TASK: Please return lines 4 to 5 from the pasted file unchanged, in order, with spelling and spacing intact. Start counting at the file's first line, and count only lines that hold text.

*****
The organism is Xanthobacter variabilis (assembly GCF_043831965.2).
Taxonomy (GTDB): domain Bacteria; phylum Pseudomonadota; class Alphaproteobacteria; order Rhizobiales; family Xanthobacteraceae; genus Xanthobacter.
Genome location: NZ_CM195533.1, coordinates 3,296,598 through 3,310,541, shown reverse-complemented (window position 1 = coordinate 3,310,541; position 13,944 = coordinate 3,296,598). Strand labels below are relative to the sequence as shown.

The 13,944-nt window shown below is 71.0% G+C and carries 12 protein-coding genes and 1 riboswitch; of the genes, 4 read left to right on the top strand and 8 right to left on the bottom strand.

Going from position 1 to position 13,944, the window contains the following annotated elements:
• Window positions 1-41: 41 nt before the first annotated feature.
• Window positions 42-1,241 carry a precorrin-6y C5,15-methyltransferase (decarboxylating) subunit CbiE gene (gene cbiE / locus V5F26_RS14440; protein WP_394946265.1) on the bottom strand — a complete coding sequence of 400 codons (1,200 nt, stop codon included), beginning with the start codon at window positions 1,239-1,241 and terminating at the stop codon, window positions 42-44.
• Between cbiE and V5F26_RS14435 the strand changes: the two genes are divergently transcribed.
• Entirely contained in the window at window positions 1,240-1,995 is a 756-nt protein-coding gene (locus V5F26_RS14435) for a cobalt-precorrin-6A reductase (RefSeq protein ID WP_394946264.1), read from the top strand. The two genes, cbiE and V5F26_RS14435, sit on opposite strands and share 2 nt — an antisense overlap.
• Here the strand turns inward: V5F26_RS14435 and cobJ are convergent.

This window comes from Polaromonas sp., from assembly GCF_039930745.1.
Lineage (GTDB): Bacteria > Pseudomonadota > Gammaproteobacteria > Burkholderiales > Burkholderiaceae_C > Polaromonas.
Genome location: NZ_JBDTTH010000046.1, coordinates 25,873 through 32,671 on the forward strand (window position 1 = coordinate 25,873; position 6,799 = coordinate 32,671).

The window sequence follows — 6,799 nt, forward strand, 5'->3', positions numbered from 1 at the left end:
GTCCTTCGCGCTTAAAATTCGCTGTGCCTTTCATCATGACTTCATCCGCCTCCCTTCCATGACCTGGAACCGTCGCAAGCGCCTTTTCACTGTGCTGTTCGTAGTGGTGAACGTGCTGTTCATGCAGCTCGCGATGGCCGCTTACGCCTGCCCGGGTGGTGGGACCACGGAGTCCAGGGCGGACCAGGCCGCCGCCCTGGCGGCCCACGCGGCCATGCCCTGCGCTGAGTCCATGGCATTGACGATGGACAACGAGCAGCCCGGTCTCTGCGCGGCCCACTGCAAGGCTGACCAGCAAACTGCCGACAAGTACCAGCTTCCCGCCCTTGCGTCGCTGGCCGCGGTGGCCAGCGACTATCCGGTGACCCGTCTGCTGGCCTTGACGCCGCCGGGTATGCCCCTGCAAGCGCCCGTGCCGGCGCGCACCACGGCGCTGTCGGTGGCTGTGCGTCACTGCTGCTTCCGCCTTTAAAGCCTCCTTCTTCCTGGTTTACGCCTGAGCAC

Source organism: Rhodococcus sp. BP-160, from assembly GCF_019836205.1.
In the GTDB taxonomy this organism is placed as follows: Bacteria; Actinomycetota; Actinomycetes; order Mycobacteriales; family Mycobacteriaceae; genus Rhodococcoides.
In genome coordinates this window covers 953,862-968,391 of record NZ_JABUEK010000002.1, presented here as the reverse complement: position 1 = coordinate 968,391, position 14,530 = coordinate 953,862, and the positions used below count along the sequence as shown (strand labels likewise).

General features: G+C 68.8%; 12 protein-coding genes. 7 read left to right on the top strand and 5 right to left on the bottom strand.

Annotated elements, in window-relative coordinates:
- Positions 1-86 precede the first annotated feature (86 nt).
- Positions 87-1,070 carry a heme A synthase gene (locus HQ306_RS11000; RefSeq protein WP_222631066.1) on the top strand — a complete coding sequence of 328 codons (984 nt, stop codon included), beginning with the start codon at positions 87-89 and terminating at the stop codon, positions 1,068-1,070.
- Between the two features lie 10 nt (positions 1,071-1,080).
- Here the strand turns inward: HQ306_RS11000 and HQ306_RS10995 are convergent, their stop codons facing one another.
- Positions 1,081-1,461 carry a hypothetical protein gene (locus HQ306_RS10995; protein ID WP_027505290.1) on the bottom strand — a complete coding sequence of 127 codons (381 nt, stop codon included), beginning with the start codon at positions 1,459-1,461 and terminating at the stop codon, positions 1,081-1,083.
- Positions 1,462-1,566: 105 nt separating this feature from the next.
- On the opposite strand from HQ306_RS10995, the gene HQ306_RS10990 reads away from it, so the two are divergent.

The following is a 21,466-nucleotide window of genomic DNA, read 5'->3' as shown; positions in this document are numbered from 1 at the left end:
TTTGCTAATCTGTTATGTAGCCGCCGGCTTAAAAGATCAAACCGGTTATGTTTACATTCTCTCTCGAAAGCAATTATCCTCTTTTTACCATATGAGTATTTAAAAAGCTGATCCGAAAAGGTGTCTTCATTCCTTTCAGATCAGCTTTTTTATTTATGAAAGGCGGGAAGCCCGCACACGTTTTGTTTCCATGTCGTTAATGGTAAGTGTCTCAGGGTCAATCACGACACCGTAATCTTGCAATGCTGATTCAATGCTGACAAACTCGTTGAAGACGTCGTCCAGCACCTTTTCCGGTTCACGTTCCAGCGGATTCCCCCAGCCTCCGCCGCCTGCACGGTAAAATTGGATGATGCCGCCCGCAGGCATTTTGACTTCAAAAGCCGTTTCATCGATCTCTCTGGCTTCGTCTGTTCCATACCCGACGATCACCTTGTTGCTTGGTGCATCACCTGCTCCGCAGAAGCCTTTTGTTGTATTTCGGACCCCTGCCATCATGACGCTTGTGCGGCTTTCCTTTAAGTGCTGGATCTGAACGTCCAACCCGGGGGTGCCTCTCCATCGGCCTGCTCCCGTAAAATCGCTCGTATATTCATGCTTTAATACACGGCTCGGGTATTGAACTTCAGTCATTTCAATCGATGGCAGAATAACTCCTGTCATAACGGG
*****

The 13,944-nt window shown below is 71.0% G+C and carries 12 protein-coding genes and 1 riboswitch; of the genes, 4 read left to right on the top strand and 8 right to left on the bottom strand.

Going from position 1 to position 13,944, the window contains the following annotated elements: